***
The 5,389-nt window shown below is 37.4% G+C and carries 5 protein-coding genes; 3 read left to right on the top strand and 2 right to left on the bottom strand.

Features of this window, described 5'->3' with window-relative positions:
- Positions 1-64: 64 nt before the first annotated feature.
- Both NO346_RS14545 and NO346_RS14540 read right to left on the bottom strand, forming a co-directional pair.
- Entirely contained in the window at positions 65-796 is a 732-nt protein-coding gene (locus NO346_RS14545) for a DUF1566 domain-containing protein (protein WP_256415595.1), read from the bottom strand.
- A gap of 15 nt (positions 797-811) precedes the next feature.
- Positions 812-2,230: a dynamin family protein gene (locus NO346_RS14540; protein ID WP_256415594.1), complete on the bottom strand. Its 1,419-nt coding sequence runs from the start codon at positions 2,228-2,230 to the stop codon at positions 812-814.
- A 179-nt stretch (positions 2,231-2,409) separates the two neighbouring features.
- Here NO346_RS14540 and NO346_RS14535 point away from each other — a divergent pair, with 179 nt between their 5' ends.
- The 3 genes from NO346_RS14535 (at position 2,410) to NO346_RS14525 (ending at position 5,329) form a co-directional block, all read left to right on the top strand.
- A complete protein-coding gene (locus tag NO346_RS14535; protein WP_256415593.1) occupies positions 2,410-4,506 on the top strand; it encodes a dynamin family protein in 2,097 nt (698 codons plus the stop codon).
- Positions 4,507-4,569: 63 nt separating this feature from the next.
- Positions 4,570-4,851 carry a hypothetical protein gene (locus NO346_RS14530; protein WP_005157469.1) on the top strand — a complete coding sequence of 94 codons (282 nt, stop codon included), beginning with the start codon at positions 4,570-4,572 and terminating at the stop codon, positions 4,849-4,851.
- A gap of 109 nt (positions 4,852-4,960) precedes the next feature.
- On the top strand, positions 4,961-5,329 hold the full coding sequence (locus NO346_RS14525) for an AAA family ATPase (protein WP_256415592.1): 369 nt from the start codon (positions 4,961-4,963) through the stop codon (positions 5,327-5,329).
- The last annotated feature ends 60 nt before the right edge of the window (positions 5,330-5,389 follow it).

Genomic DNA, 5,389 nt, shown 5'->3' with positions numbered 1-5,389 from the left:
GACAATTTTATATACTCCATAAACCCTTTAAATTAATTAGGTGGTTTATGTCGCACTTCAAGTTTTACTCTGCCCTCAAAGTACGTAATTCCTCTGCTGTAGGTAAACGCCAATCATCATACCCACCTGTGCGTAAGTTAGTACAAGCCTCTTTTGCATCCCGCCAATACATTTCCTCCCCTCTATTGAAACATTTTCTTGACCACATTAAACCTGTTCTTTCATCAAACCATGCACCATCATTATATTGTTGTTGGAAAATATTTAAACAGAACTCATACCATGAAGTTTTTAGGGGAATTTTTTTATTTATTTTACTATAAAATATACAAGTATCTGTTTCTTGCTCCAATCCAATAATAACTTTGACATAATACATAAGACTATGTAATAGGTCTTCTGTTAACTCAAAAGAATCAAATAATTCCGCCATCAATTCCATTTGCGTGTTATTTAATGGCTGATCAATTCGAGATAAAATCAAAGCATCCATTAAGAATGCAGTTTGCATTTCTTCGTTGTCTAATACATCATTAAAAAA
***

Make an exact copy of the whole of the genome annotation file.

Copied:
The 5,389-nt window shown below is 37.4% G+C and carries 5 protein-coding genes; 3 read left to right on the top strand and 2 right to left on the bottom strand.

Features of this window, described 5'->3' with window-relative positions:
- Positions 1-64: 64 nt before the first annotated feature.
- Both NO346_RS14545 and NO346_RS14540 read right to left on the bottom strand, forming a co-directional pair.
- Entirely contained in the window at positions 65-796 is a 732-nt protein-coding gene (locus NO346_RS14545) for a DUF1566 domain-containing protein (protein WP_256415595.1), read from the bottom strand.
- A gap of 15 nt (positions 797-811) precedes the next feature.
- Positions 812-2,230: a dynamin family protein gene (locus NO346_RS14540; protein ID WP_256415594.1), complete on the bottom strand. Its 1,419-nt coding sequence runs from the start codon at positions 2,228-2,230 to the stop codon at positions 812-814.
- A 179-nt stretch (positions 2,231-2,409) separates the two neighbouring features.
- Here NO346_RS14540 and NO346_RS14535 point away from each other — a divergent pair, with 179 nt between their 5' ends.
- The 3 genes from NO346_RS14535 (at position 2,410) to NO346_RS14525 (ending at position 5,329) form a co-directional block, all read left to right on the top strand.
- A complete protein-coding gene (locus tag NO346_RS14535; protein WP_256415593.1) occupies positions 2,410-4,506 on the top strand; it encodes a dynamin family protein in 2,097 nt (698 codons plus the stop codon).
- Positions 4,507-4,569: 63 nt separating this feature from the next.
- Positions 4,570-4,851 carry a hypothetical protein gene (locus NO346_RS14530; protein WP_005157469.1) on the top strand — a complete coding sequence of 94 codons (282 nt, stop codon included), beginning with the start codon at positions 4,570-4,572 and terminating at the stop codon, positions 4,849-4,851.
- A gap of 109 nt (positions 4,852-4,960) precedes the next feature.
- On the top strand, positions 4,961-5,329 hold the full coding sequence (locus NO346_RS14525) for an AAA family ATPase (protein WP_256415592.1): 369 nt from the start codon (positions 4,961-4,963) through the stop codon (positions 5,327-5,329).
- The last annotated feature ends 60 nt before the right edge of the window (positions 5,330-5,389 follow it).

Genomic DNA, 5,389 nt, shown 5'->3' with positions numbered 1-5,389 from the left:
GACAATTTTATATACTCCATAAACCCTTTAAATTAATTAGGTGGTTTATGTCGCACTTCAAGTTTTACTCTGCCCTCAAAGTACGTAATTCCTCTGCTGTAGGTAAACGCCAATCATCATACCCACCTGTGCGTAAGTTAGTACAAGCCTCTTTTGCATCCCGCCAATACATTTCCTCCCCTCTATTGAAACATTTTCTTGACCACATTAAACCTGTTCTTTCATCAAACCATGCACCATCATTATATTGTTGTTGGAAAATATTTAAACAGAACTCATACCATGAAGTTTTTAGGGGAATTTTTTTATTTATTTTACTATAAAATATACAAGTATCTGTTTCTTGCTCCAATCCAATAATAACTTTGACATAATACATAAGACTATGTAATAGGTCTTCTGTTAACTCAAAAGAATCAAATAATTCCGCCATCAATTCCATTTGCGTGTTATTTAATGGCTGATCAATTCGAGATAAAATCAAAGCATCCATTAAGAATGCAGTTTGCATTTCTTCGTTGTCTAATACATCATTAAAAAA